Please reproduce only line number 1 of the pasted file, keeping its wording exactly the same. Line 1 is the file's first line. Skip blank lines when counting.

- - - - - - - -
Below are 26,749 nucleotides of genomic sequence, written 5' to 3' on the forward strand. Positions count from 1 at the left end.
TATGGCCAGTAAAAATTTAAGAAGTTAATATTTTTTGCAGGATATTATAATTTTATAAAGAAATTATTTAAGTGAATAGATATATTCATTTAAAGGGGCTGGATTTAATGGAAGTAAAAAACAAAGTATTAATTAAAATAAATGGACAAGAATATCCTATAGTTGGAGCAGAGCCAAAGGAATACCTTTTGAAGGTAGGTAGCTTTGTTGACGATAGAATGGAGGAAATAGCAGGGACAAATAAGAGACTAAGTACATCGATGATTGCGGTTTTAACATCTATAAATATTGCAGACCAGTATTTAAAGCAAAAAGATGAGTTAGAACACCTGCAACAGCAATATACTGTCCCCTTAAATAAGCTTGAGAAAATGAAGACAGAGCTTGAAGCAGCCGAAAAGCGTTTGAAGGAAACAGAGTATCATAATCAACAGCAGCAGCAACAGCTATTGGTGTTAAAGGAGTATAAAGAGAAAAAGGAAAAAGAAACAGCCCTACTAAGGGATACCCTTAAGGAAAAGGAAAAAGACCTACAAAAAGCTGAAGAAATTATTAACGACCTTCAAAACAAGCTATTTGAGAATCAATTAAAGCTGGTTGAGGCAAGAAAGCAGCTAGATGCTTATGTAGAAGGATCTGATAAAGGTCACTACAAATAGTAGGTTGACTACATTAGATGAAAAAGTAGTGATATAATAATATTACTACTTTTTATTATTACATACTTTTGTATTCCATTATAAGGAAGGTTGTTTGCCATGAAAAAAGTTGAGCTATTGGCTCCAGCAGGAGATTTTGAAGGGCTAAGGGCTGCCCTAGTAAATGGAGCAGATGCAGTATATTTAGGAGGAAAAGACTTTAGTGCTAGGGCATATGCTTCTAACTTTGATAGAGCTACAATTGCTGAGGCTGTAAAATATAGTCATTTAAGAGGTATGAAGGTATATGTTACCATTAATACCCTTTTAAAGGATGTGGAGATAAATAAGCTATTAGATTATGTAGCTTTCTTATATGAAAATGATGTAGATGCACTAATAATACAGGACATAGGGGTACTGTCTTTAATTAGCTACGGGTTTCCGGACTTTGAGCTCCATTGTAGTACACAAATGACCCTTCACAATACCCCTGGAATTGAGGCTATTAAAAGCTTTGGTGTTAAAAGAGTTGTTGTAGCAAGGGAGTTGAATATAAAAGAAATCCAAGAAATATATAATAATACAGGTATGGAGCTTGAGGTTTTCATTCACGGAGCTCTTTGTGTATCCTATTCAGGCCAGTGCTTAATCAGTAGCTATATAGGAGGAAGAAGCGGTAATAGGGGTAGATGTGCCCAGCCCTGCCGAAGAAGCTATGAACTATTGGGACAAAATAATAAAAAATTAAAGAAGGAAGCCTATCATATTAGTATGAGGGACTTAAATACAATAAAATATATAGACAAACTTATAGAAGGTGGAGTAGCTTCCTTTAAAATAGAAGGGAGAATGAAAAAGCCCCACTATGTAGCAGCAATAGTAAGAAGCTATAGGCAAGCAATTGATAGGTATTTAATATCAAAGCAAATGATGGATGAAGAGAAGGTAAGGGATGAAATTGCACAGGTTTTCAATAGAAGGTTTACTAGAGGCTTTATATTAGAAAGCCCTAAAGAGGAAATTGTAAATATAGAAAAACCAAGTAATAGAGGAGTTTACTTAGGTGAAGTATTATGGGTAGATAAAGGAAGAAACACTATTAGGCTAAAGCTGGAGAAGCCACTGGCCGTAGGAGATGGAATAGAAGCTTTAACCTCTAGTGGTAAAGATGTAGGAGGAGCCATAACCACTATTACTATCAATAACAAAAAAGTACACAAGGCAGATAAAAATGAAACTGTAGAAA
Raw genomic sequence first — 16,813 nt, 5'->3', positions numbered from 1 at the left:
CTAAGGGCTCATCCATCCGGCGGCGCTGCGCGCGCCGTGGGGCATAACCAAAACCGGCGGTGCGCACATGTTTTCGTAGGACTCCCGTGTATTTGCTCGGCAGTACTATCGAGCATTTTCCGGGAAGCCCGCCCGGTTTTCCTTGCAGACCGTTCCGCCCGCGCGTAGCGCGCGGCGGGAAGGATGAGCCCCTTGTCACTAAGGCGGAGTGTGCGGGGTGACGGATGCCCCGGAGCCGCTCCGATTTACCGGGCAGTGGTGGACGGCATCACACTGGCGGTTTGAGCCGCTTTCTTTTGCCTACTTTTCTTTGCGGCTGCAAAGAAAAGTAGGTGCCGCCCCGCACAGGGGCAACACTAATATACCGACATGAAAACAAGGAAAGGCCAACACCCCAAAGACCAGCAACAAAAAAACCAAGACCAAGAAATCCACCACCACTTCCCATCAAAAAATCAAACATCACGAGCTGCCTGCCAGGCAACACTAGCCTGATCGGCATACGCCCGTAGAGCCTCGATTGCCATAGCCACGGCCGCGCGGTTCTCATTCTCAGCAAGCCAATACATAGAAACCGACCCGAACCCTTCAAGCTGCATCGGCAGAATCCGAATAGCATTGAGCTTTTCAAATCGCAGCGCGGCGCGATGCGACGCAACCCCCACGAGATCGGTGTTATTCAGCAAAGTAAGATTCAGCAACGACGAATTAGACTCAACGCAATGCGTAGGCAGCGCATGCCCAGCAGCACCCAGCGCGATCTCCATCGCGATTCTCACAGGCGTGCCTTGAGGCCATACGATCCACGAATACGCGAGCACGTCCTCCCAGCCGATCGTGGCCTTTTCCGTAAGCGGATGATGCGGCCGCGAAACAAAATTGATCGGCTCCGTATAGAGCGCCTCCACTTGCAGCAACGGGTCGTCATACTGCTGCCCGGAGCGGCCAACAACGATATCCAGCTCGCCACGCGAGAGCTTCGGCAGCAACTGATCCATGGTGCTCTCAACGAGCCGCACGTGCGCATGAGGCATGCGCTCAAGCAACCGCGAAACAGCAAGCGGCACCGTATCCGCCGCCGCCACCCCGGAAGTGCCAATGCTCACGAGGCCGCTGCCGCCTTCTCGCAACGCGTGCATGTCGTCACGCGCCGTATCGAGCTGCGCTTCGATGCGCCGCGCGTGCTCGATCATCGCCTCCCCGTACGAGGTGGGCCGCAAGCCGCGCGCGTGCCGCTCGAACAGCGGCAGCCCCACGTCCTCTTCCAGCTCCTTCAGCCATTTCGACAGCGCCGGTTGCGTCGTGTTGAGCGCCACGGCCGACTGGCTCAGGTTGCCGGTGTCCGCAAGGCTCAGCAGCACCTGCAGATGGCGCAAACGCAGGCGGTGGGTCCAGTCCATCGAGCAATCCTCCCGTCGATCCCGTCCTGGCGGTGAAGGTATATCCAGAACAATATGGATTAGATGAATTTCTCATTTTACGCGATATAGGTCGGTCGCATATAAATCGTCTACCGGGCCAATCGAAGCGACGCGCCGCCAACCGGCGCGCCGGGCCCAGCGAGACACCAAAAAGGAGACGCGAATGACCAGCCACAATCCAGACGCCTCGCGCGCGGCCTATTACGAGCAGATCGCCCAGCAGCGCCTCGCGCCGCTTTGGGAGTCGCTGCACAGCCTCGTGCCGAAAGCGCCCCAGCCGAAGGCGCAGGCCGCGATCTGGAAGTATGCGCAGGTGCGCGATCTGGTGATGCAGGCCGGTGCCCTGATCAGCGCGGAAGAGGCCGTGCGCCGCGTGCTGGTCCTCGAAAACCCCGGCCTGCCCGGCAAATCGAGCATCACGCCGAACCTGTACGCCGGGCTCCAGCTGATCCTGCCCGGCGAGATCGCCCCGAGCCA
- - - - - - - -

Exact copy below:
Below are 26,749 nucleotides of genomic sequence, written 5' to 3' on the forward strand. Positions count from 1 at the left end.